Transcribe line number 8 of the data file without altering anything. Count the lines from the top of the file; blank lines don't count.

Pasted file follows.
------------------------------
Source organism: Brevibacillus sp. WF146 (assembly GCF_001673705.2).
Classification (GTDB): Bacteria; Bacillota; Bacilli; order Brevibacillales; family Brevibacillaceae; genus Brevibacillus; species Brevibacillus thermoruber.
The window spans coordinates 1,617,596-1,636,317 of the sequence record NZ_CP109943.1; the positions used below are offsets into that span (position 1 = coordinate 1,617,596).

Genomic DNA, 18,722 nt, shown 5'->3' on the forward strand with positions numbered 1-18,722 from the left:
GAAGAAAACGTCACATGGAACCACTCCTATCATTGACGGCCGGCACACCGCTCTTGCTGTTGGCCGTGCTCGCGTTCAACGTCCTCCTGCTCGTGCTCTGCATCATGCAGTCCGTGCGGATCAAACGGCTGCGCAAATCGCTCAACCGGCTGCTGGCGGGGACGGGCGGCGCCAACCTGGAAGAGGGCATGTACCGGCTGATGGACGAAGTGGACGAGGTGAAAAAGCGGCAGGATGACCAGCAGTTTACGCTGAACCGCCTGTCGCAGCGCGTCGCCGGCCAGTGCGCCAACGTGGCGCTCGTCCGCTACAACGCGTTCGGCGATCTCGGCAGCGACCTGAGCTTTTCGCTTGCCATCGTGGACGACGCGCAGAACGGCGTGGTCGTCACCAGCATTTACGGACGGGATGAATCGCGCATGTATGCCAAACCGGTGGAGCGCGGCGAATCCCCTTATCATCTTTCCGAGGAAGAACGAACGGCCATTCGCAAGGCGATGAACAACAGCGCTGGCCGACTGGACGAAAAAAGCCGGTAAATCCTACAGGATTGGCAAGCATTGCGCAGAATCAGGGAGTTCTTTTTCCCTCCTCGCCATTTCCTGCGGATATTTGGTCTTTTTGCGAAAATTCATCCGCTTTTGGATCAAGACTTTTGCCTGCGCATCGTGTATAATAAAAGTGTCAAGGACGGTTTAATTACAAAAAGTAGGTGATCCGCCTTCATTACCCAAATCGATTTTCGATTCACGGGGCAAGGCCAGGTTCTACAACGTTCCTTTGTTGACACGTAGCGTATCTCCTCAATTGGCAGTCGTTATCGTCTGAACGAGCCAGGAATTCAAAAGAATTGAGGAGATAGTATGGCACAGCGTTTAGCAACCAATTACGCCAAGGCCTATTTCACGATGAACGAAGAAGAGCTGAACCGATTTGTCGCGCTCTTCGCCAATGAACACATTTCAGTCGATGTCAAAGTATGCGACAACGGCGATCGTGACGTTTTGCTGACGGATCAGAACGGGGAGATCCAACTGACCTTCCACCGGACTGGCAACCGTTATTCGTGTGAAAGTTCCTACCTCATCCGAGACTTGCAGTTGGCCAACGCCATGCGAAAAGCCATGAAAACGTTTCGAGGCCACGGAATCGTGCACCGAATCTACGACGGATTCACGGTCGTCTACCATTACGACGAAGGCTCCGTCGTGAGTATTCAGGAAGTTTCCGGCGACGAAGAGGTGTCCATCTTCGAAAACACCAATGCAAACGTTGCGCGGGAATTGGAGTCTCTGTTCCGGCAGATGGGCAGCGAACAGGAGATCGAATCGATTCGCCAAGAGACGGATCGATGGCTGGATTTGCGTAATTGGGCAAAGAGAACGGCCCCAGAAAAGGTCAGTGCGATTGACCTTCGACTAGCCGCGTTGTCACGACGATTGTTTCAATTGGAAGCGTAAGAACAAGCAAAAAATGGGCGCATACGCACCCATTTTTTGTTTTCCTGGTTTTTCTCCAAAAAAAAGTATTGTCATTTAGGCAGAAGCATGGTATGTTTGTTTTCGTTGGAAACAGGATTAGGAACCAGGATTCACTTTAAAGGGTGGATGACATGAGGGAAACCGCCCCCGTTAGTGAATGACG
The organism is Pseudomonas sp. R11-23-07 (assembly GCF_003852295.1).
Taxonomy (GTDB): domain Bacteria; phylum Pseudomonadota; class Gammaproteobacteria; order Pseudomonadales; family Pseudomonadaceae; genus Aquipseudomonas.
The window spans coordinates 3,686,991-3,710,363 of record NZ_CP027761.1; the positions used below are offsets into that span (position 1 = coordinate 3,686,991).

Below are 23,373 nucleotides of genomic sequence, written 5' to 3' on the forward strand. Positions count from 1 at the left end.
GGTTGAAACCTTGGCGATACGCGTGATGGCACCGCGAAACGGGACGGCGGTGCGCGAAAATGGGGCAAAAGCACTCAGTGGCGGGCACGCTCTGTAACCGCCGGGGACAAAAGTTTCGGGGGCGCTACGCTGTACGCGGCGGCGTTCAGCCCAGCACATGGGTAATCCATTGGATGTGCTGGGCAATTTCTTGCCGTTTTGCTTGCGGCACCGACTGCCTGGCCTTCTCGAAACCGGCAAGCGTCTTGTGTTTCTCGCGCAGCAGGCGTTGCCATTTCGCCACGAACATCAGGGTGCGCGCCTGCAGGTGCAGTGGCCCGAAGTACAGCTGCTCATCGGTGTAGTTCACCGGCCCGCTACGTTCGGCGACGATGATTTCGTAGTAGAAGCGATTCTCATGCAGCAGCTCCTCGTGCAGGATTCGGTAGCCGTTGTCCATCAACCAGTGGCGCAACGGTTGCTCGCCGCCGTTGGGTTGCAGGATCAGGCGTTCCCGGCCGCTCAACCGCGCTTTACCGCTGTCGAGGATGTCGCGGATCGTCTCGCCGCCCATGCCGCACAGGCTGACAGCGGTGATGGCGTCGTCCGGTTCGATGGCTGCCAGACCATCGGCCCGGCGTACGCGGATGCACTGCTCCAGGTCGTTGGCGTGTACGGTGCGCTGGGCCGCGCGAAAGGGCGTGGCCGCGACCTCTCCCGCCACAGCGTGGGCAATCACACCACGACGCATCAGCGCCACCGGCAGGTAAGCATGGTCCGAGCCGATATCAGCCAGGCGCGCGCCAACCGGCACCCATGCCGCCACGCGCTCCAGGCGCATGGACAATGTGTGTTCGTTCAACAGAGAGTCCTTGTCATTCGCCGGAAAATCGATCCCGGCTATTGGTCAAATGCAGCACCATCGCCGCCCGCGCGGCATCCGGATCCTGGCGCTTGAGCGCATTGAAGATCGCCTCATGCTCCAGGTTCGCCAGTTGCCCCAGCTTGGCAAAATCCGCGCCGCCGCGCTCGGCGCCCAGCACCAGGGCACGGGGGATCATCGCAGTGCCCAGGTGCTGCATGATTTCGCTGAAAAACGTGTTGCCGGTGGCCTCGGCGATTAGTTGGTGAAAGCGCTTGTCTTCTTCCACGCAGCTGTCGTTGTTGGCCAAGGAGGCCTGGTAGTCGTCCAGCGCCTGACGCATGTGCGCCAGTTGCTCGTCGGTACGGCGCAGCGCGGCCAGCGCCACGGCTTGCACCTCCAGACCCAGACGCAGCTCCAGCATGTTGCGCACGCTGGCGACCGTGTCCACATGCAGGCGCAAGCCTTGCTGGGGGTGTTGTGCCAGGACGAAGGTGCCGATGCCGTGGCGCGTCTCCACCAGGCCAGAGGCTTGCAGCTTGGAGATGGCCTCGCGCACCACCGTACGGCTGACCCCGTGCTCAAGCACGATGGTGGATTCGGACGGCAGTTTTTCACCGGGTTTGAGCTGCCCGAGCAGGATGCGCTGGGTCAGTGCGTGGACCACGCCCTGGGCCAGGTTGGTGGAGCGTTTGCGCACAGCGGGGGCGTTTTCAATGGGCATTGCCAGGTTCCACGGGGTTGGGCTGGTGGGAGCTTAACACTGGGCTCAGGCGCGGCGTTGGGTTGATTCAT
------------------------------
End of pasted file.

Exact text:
The window spans coordinates 3,686,991-3,710,363 of record NZ_CP027761.1; the positions used below are offsets into that span (position 1 = coordinate 3,686,991).